I thought, if after a million or so years in eternal hellfire, writhing in a pit of vipers, wouldn't my punishment be just a tad overkill? Would I at that point even remember the life that doomed me to such misery? The monstrosity of the punishment seemed ridiculous.

As a young man I continued attending church with my parents, but once I moved out I stopped attending altogether, except for the occasional holiday out of a sense of family duty. Though my family is still religious, they do at least appear to respect my right to decide religous matters for myself, for which I'm grateful.

Not attending church for a long while caused a strange thing to happen. When I did attend church I saw how peculiar people behaved there. Of particular interest was the prayer of intercession in which the congregation read a prayer in unison. Their voices droned. I read the words to the hymns. I took in the sermons.

Even as someone who had ceased believing several years earlier, going to church again revealed to me how strangely I had lived my young life growing up. It was sad in a way, for faith had come to me easily as a child, and now as an adult my own reasoning and observation and intellectual aptitude had made belief impossible for me. I saw Christianity as a curiosity.

As more time passed and George W. Bush became president, I honestly began to fear the way I saw Christians behaving and believing. The president, in absence of facts, led us into a war based upon his faith that he was doing good. Christians, in "defending" marriage, advocated hateful positions against homosexuals. And now recently Christians have been making headway in pushing creationism into public schools under the guise of "intelligent design."

I see my country headed toward a corporate theocracy--an unholy trinity of Walmart, the military, and Christians. The brand of hateful "born again" Christianity that the Dobsons and Robertsons are pushing is warping the minds of millions, perhaps irreversibly.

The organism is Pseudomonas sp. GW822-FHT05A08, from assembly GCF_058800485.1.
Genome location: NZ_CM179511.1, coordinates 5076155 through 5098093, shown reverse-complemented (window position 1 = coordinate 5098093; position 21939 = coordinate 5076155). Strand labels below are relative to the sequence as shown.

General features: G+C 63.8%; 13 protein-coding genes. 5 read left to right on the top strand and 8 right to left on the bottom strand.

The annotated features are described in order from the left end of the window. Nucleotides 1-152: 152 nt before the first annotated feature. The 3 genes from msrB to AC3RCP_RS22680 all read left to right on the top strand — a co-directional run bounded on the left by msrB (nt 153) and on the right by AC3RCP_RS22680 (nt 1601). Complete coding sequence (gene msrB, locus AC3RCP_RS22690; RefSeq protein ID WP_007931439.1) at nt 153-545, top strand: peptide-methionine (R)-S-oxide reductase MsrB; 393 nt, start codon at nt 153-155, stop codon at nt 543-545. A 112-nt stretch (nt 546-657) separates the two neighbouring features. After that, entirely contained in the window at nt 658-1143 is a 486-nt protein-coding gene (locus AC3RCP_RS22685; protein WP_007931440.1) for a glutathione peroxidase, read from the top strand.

It's sad, in a country founded by Deists and freethinkers that this is what we're coming to: a country of illogic and hate and misunderstanding wrapped in the cloak of compassion and faith.

Many Christians talk about how Islam has been distorted by terrorists, yet they ignore how the rabid among themselves have been doing the same to their own religion. I was taught as a child that god is love, that to forgive is divine, that if I was wronged to turn the other cheek. The charlatans and snake oil salesmen who masquerade under the cloak of Christianity have stolen the churches and warped the minds of otherwise good people.

I choose to no longer follow the teachings of the Christian church, or any other church, but to follow my own curiosity and longing for learning and growth. I believe that people should be given the right to question their own faith, to examine their religion in absence of guilt and persecution, and to be guided by the principle that all humans deserve dignity.

I hope that somehow the Benny Hinns and other shysters of fake faith, and the pious political mouthpieces of the right, fail in their quest to turn this once great nation into a perverted, bigoted nightmare.

Unborn Again
WA
Joined: born into it
Left: in college
Was: presbyterian
Now: agnostic/atheist/thinker
Converted: to fit in
De-converted: saw through the baloney
email: degreesofgray at hotmail dot com